AmphibiaWeb - Hyperolius pardalis


(Translations may not be accurate.)

Hyperolius pardalis Laurent, 1948
family: Hyperoliidae
genus: Hyperolius
Hyperolius pardalis
© 2013 Daniel Portik (1 of 5)
Conservation Status (definitions)
IUCN Red List Status Account Least Concern (LC)
National Status None
Regional Status None


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A medium-sized Hyperolius (males 22–25 mm, females 29–33 mm) from Cameroun. Gular flap large. Phase J: dorsum yellow with fine light canthal and dorsolateral lines. Ventrum whitish, more or less transparent. Phase F: Dorsum yellow with violet to chocolate-brown, well-defined spots, sometimes so extensive that the ground colour is reduced to fragments. Sides of head and body brown with yellow points. The border between dorsal and lateral pattern always irregular. Underside of legs yellow, ventrum violet with rather small whitish or yellowish spots. Dorsal surface of tibia uniform yellow or with small spots.

This species is similar to H. bolifambae, from which it differs by the more numerous dorsal spots, and larger gular flap. It is also very close to H. steindachneri, of which it is often regarded as a subspecies.

The tadpole has the typical shape and tooth formula for the genus.

Distribution and Habitat

Country distribution from AmphibiaWeb's database: Cameroon, Central African Republic, Congo, Congo, the Democratic Republic of the, Gabon

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Found in bushland in the forest belt eastwards from Sanaga River, Cameroun.

Life History, Abundance, Activity, and Special Behaviors
The call is a high-pitched buzzing, more melodious than that of H. bolifambae. Breeding takes place in small swamps in dense secondary forest or bushland.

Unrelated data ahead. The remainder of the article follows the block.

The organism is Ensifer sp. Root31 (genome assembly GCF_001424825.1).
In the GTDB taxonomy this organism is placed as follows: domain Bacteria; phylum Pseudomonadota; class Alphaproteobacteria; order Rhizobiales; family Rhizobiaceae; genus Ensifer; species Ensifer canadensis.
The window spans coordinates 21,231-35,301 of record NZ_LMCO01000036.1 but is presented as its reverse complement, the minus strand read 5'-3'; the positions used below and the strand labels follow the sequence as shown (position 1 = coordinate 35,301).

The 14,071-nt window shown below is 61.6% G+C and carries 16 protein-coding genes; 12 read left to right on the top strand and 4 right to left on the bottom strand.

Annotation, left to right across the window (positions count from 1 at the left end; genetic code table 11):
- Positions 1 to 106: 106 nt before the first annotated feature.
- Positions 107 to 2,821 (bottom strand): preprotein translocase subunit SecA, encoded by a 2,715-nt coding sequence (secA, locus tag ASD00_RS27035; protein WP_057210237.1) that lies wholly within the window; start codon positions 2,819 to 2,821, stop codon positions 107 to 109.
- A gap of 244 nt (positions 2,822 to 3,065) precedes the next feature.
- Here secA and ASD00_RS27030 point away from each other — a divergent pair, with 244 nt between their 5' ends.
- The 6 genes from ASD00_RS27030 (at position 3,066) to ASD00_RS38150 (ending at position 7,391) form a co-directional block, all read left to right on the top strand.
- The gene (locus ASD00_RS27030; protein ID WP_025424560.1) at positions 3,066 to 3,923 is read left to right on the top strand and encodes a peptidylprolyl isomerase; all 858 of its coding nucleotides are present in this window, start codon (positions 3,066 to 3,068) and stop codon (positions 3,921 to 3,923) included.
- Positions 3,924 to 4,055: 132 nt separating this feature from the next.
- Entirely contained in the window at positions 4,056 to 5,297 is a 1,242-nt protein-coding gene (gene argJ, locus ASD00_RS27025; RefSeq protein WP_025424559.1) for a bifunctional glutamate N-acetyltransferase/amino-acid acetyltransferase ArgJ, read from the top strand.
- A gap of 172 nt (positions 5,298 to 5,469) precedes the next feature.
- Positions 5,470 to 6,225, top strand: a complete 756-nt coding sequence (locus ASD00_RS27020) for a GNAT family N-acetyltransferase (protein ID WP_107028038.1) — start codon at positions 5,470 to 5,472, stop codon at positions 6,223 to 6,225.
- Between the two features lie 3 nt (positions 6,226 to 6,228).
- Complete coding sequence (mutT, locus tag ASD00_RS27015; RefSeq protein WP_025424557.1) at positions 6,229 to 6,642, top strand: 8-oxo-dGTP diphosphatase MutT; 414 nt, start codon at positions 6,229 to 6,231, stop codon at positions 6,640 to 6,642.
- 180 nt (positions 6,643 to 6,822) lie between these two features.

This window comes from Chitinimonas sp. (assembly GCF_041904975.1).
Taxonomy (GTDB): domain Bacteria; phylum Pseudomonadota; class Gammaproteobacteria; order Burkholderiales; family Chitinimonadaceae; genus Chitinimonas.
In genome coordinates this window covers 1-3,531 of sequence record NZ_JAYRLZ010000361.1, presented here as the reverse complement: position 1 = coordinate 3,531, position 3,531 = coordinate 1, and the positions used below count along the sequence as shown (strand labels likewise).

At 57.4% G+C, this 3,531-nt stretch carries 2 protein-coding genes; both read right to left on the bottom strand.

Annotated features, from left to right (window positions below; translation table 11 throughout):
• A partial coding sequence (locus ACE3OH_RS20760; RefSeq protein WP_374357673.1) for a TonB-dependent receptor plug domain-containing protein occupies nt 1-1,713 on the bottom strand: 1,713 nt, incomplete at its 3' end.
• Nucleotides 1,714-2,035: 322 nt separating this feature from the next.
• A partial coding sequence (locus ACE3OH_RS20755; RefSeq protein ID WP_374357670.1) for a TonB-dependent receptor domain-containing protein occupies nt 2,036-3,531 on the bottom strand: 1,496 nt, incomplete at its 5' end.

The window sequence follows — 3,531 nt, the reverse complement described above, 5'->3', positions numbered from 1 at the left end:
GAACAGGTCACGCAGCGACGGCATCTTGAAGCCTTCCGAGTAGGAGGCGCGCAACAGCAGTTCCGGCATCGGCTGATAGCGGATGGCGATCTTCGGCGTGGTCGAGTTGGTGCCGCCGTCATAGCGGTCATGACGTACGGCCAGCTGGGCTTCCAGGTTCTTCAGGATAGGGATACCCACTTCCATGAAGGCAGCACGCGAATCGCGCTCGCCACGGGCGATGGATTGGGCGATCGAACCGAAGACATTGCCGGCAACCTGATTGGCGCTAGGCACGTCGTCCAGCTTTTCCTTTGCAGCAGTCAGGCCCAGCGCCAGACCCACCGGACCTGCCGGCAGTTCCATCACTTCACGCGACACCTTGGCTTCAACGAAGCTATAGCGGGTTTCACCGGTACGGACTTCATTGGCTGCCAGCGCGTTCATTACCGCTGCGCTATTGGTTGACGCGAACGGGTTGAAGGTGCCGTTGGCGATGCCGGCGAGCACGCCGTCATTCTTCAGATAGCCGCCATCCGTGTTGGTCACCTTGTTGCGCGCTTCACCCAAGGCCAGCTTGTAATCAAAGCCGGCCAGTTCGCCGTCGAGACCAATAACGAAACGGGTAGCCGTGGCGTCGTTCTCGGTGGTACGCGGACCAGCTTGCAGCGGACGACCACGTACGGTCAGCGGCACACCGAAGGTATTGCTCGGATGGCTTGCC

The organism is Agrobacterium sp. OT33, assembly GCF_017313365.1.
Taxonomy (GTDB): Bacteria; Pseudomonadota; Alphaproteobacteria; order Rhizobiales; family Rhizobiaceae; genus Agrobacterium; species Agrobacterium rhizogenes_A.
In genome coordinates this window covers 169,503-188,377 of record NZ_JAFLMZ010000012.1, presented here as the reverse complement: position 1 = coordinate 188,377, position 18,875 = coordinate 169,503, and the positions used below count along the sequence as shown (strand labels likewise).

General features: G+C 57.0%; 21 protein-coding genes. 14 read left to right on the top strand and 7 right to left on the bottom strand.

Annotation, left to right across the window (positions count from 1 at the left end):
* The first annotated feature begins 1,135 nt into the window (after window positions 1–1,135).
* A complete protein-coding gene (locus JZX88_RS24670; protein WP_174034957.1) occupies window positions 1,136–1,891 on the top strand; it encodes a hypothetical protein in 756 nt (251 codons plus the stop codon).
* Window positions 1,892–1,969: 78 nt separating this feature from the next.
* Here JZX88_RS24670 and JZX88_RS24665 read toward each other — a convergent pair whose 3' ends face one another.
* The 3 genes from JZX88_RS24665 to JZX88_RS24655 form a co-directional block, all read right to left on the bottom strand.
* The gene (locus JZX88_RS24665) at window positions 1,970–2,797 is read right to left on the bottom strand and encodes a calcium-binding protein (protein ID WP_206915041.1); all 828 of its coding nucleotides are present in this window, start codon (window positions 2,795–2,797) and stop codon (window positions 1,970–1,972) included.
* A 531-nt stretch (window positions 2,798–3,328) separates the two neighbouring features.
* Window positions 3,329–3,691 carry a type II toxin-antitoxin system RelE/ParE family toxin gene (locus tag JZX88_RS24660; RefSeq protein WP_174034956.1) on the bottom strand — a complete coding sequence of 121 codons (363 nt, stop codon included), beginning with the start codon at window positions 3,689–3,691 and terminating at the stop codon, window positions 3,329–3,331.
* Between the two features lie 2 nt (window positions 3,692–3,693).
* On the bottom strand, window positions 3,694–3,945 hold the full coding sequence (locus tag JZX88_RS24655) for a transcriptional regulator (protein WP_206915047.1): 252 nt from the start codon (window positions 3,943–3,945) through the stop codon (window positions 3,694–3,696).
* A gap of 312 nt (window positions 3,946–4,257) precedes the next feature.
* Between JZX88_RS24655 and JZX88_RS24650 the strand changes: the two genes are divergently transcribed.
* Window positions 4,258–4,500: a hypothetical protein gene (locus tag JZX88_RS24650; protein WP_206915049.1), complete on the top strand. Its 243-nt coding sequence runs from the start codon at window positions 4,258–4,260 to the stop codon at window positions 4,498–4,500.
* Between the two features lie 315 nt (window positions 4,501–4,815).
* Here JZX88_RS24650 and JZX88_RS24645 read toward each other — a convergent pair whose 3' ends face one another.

This species shows developmental changes in patterning, with two phases, J (juveniles and many mature males) and F (mature females and some mature males). All newly metamorphosed individuals are phase J, which is normally brownish to green with paired light dorsolateral lines, or an hourglass pattern. All females, and some males, develop into phase F before the first breeding season. Phase F is often colorful and variable, showing the diagnostic color characteristics for the species or subspecies. Either well-defined morphs may be present, or graded variation.

This account was taken from "Treefrogs of Africa" by Arne Schiøtz with kind permission from Edition Chimaira publishers, Frankfurt am Main.


Schiøtz, A. (1999). Treefrogs of Africa. Edition Chimaira, Frankfurt am Main.

Originally submitted by: Arne Schiøtz (first posted 2001-01-10)
Edited by: Kellie Whittaker (2008-09-10)

Species Account Citation: AmphibiaWeb 2008 Hyperolius pardalis <> University of California, Berkeley, CA, USA. Accessed Jul 20, 2024.

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Citation: AmphibiaWeb. 2024. <> University of California, Berkeley, CA, USA. Accessed 20 Jul 2024.

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